Charlotte&Magon are an international duo based in Paris and comprised of Charlotte Cegarra from Paris, France and Magon from Tel-Aviv, Israel.
The duo was formed spontaneously, both musically and romantically, in march 2008, when Charlotte accepted the invitation of Magon, her myspace musical friend she had never met before, to come to Tel-Aviv and work on some music.
The result of this unlikely rendez-vous would be ‘Love Happening’: a sincere autobiographical concept album, written almost entirely in those days of acquaintance that managed to document, both naively and self-aware of its innocence, the beauty of the very first stages of infatuation.
Released in January 2009, Love Happening was crafted with a tight multi-layered production melting trippy offbeat rhythm sections, dreamy pop melodies and a psychedelic touch. The unique bold and child-like honesty of Love Happening, together with some French-English duets featuring a charmful contrast between Magon's deep masculine spoken-word and Charlotte's emotional vocals left no doubt: this truly was an original piece.
In September 2009, Magon moved to Paris, which led the duo to a new challenge: dealing with life after Love Happening, literally, and their intrinsic passion to mature and advance their music.
Yet confronting a harsh Parisian winter, whilst working in various odd jobs in order to get by as artists, took its toll on the two and deeply affected them. They set out to project these sentiments through music and compose their second project, Life Factory: an epic attempt to portray a working man's quest for hope and truth in tough times.
The album's concept is admittedly influenced by Charlie Chaplin's Modern Times and Emile Zola's classic opus, Germinal. The songs, each as a distinct chapter of a rock novel, explore themes such as existential confusion, soldiers' shellshock and the feeling of helplessness and alienation in a cold technocratic world.
Musically, Life Factory is much darker and more elaborate than their early material. It takes after the spirit of 70's psychadelia, with trippy jam-session segments, over-toned guitar solos and vintage synthesizers.
Nonetheless, make no mistake, Life Factory is a definitive contemporary album. Not only due to the clever production, which was able to naturally bring all the best out of the energetic live-studio performances of the band, but also thanks to the poppy melodies and structures of the songs. Charlotte's inspired vocals also seem to feather the hardness of the dark harmonies and to somehow provide a sense of optimism in the desperate world depicted.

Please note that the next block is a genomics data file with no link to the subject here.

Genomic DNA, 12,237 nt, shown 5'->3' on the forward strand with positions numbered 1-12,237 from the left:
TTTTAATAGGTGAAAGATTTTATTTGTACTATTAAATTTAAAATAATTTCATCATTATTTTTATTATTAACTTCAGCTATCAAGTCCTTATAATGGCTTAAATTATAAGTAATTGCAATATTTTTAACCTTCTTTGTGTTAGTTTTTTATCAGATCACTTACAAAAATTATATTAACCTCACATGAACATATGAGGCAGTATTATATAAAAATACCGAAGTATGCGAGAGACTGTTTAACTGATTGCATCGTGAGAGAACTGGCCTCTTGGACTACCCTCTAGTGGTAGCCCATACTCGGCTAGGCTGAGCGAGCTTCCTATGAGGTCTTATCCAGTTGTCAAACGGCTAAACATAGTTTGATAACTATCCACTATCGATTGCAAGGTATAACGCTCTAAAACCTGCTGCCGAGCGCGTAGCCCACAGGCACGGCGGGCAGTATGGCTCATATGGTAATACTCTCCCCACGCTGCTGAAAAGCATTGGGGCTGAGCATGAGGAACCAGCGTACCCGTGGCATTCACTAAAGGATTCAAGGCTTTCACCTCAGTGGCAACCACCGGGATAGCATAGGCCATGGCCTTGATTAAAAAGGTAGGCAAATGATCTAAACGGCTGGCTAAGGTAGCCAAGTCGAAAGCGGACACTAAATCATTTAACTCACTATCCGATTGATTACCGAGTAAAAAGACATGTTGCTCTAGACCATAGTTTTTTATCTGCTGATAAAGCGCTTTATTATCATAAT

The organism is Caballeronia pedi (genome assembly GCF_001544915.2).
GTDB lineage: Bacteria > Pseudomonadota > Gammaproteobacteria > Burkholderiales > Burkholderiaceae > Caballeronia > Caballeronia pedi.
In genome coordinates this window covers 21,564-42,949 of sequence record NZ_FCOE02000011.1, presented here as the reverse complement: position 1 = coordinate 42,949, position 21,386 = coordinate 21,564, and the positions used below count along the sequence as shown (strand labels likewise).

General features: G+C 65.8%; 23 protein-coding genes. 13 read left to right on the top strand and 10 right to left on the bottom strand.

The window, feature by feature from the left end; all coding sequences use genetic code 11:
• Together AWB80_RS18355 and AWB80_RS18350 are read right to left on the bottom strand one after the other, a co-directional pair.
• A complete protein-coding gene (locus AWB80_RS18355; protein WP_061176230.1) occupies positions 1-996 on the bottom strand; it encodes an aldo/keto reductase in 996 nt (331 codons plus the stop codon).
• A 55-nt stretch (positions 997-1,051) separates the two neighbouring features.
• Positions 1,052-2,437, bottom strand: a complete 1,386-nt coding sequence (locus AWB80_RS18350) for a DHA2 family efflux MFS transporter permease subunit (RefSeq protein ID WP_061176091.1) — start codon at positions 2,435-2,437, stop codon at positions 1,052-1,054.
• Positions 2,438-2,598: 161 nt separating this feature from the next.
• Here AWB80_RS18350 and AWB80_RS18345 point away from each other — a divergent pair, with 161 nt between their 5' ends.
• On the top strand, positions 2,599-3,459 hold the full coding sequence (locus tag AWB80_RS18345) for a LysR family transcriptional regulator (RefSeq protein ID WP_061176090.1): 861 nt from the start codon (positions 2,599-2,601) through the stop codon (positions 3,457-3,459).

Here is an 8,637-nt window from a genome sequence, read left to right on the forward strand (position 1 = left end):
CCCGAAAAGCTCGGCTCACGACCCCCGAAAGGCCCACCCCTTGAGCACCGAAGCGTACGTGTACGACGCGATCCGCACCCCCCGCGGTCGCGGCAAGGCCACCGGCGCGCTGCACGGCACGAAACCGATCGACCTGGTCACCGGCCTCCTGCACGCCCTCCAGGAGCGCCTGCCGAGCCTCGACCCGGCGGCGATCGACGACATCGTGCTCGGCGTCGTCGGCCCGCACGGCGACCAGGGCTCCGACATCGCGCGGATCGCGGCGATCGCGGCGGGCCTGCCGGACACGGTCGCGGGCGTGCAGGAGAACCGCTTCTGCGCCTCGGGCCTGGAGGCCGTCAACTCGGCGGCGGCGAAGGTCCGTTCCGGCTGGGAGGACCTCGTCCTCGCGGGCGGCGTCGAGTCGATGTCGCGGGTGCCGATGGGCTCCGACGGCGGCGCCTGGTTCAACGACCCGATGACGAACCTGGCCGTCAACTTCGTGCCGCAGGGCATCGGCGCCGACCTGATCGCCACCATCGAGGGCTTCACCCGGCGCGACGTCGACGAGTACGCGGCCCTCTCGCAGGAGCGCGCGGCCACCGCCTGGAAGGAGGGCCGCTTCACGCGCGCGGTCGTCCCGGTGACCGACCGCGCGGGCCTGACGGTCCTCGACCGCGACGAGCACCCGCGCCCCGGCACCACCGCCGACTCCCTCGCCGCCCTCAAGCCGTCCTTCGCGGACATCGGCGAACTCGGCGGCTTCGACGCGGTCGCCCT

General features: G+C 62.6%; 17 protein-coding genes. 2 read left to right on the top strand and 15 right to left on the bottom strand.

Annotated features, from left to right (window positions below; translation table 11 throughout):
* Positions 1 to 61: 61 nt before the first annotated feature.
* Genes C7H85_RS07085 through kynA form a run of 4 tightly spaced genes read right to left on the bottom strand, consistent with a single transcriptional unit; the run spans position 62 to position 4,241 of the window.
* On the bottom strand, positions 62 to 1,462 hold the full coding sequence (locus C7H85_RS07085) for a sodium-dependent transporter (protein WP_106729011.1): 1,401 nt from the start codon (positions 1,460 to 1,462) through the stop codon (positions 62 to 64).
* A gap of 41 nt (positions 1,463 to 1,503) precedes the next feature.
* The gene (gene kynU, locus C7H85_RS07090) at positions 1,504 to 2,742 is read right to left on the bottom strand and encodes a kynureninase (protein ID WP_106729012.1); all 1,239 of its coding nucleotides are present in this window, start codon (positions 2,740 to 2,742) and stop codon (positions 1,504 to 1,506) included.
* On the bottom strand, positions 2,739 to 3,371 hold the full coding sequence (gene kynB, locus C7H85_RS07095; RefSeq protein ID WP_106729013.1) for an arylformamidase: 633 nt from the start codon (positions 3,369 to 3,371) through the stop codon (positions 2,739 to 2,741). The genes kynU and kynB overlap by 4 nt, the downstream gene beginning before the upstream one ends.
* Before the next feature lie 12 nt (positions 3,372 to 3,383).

Charlotte and Magon’s move from the intimate to the universal can also be felt on stage. With the earlier performances, much of the emphasis was put on the spontaneous dialogues and natural chemistry between the two. Whereas the Life Factory concerts are much more complete and intense in nature, and leave much room for the band to dive into the realm shaped by Charlotte’s body movements and phantasmatic attitude.
Upon finishing the mastering of Life Factory, the two started visually enriching the concepts of the album with their other big passion – filmmaking.
Working with New-York based director David Lombroso, they self-produced two videos featuring two locations seemingly as distinct as possible: Modern Times was shot in the La Defence business district in Paris and Dice was shot in the vacant and oneiric judean desert in Israel. But this visual disparity between civilization and primitiveness is by no means a dissonance, it merely captures the universality of Life Factory. In both Dice and Modern Times, Charlotte and Magon are struggling to find a sign of authenticity and hope while facing big worlds that seem to leave no chance for the individual.
The bleakest point of the album is revealed in Black Horses, which is also the latest video released by C&M. Directed by Rémi Geoffroy, and beautifully shot in a deep forest in the Larzac of southern France, it reverberates the near-breaking-point theme of the song with a troubling enactment of desperation and feeling of impending doom. Charlotte and Magon play an isolated couple that lives in the forest and who is driven by paranoia and despair to confront their demons and themselves. The black & white “film-noir” style video leaves many open questions but also, somehow, a shred of hope.
Life Factory will be released on the 6th of February 2013 on vinyl with an urban scenery painting by American painter Bascove as its cover.